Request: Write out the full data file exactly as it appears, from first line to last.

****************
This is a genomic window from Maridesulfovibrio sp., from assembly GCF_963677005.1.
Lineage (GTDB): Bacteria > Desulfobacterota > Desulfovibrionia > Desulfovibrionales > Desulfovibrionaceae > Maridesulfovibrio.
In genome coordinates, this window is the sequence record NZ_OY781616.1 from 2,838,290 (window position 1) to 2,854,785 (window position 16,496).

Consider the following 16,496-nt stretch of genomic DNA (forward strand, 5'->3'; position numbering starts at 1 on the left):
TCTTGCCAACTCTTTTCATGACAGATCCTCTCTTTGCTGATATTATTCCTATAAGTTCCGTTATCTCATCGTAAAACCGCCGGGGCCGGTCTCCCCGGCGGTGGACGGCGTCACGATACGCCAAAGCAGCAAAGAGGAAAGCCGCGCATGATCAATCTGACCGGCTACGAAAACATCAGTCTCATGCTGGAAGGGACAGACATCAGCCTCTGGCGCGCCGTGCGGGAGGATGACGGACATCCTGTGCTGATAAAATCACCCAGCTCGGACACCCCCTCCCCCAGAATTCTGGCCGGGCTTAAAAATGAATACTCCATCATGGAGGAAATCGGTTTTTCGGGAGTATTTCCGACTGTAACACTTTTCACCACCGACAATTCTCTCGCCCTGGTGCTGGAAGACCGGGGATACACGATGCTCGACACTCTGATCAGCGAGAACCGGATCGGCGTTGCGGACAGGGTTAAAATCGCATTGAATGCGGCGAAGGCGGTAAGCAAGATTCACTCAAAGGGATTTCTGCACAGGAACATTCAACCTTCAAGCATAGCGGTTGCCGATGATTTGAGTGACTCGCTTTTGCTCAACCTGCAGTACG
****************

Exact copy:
This is a genomic window from Maridesulfovibrio sp., from assembly GCF_963677005.1.
Lineage (GTDB): Bacteria > Desulfobacterota > Desulfovibrionia > Desulfovibrionales > Desulfovibrionaceae > Maridesulfovibrio.
In genome coordinates, this window is the sequence record NZ_OY781616.1 from 2,838,290 (window position 1) to 2,854,785 (window position 16,496).

Consider the following 16,496-nt stretch of genomic DNA (forward strand, 5'->3'; position numbering starts at 1 on the left):
TCTTGCCAACTCTTTTCATGACAGATCCTCTCTTTGCTGATATTATTCCTATAAGTTCCGTTATCTCATCGTAAAACCGCCGGGGCCGGTCTCCCCGGCGGTGGACGGCGTCACGATACGCCAAAGCAGCAAAGAGGAAAGCCGCGCATGATCAATCTGACCGGCTACGAAAACATCAGTCTCATGCTGGAAGGGACAGACATCAGCCTCTGGCGCGCCGTGCGGGAGGATGACGGACATCCTGTGCTGATAAAATCACCCAGCTCGGACACCCCCTCCCCCAGAATTCTGGCCGGGCTTAAAAATGAATACTCCATCATGGAGGAAATCGGTTTTTCGGGAGTATTTCCGACTGTAACACTTTTCACCACCGACAATTCTCTCGCCCTGGTGCTGGAAGACCGGGGATACACGATGCTCGACACTCTGATCAGCGAGAACCGGATCGGCGTTGCGGACAGGGTTAAAATCGCATTGAATGCGGCGAAGGCGGTAAGCAAGATTCACTCAAAGGGATTTCTGCACAGGAACATTCAACCTTCAAGCATAGCGGTTGCCGATGATTTGAGTGACTCGCTTTTGCTCAACCTGCAGTACG